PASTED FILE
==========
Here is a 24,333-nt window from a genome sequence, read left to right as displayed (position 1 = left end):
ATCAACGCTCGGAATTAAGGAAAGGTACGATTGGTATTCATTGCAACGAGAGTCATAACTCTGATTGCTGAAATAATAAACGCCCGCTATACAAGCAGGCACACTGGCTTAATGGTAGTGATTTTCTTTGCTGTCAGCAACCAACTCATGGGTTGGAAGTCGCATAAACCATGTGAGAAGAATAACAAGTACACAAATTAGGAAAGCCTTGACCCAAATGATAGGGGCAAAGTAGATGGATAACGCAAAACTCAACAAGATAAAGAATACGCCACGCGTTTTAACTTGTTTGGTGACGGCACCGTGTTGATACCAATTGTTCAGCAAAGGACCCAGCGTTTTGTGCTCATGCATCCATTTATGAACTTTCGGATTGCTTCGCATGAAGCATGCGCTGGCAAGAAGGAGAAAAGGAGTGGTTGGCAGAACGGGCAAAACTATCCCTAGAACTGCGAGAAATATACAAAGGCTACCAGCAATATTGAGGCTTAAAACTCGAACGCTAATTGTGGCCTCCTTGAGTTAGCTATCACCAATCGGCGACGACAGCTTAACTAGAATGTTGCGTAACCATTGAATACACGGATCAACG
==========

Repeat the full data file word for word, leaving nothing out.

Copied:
Here is a 24,333-nt window from a genome sequence, read left to right as displayed (position 1 = left end):
ATCAACGCTCGGAATTAAGGAAAGGTACGATTGGTATTCATTGCAACGAGAGTCATAACTCTGATTGCTGAAATAATAAACGCCCGCTATACAAGCAGGCACACTGGCTTAATGGTAGTGATTTTCTTTGCTGTCAGCAACCAACTCATGGGTTGGAAGTCGCATAAACCATGTGAGAAGAATAACAAGTACACAAATTAGGAAAGCCTTGACCCAAATGATAGGGGCAAAGTAGATGGATAACGCAAAACTCAACAAGATAAAGAATACGCCACGCGTTTTAACTTGTTTGGTGACGGCACCGTGTTGATACCAATTGTTCAGCAAAGGACCCAGCGTTTTGTGCTCATGCATCCATTTATGAACTTTCGGATTGCTTCGCATGAAGCATGCGCTGGCAAGAAGGAGAAAAGGAGTGGTTGGCAGAACGGGCAAAACTATCCCTAGAACTGCGAGAAATATACAAAGGCTACCAGCAATATTGAGGCTTAAAACTCGAACGCTAATTGTGGCCTCCTTGAGTTAGCTATCACCAATCGGCGACGACAGCTTAACTAGAATGTTGCGTAACCATTGAATACACGGATCAACG